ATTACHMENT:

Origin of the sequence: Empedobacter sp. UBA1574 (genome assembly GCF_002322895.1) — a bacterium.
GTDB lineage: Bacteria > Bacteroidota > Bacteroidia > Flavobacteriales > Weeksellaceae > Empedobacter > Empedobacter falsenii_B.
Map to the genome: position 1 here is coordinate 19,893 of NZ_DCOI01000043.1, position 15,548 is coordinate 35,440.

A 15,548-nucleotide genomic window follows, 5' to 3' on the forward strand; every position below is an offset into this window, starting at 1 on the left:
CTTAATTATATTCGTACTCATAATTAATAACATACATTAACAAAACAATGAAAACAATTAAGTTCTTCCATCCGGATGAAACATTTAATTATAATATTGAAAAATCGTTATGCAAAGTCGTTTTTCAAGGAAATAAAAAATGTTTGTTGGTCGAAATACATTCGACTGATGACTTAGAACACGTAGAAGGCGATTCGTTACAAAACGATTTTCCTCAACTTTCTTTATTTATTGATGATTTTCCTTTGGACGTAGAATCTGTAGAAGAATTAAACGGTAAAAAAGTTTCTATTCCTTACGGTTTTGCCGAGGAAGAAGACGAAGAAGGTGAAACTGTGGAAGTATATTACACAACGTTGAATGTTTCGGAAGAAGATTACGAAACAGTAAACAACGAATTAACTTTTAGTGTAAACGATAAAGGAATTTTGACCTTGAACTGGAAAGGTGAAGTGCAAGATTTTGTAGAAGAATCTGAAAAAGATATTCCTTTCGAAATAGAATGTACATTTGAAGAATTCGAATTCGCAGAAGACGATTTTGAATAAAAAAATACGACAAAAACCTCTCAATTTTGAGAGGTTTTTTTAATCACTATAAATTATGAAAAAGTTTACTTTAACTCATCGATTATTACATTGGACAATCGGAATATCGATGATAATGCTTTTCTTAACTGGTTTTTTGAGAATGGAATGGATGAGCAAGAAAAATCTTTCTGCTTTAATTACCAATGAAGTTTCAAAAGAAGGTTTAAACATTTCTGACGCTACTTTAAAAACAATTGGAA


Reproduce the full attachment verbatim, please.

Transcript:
Origin of the sequence: Empedobacter sp. UBA1574 (genome assembly GCF_002322895.1) — a bacterium.
GTDB lineage: Bacteria > Bacteroidota > Bacteroidia > Flavobacteriales > Weeksellaceae > Empedobacter > Empedobacter falsenii_B.
Map to the genome: position 1 here is coordinate 19,893 of NZ_DCOI01000043.1, position 15,548 is coordinate 35,440.

A 15,548-nucleotide genomic window follows, 5' to 3' on the forward strand; every position below is an offset into this window, starting at 1 on the left:
CTTAATTATATTCGTACTCATAATTAATAACATACATTAACAAAACAATGAAAACAATTAAGTTCTTCCATCCGGATGAAACATTTAATTATAATATTGAAAAATCGTTATGCAAAGTCGTTTTTCAAGGAAATAAAAAATGTTTGTTGGTCGAAATACATTCGACTGATGACTTAGAACACGTAGAAGGCGATTCGTTACAAAACGATTTTCCTCAACTTTCTTTATTTATTGATGATTTTCCTTTGGACGTAGAATCTGTAGAAGAATTAAACGGTAAAAAAGTTTCTATTCCTTACGGTTTTGCCGAGGAAGAAGACGAAGAAGGTGAAACTGTGGAAGTATATTACACAACGTTGAATGTTTCGGAAGAAGATTACGAAACAGTAAACAACGAATTAACTTTTAGTGTAAACGATAAAGGAATTTTGACCTTGAACTGGAAAGGTGAAGTGCAAGATTTTGTAGAAGAATCTGAAAAAGATATTCCTTTCGAAATAGAATGTACATTTGAAGAATTCGAATTCGCAGAAGACGATTTTGAATAAAAAAATACGACAAAAACCTCTCAATTTTGAGAGGTTTTTTTAATCACTATAAATTATGAAAAAGTTTACTTTAACTCATCGATTATTACATTGGACAATCGGAATATCGATGATAATGCTTTTCTTAACTGGTTTTTTGAGAATGGAATGGATGAGCAAGAAAAATCTTTCTGCTTTAATTACCAATGAAGTTTCAAAAGAAGGTTTAAACATTTCTGACGCTACTTTAAAAACAATTGGAA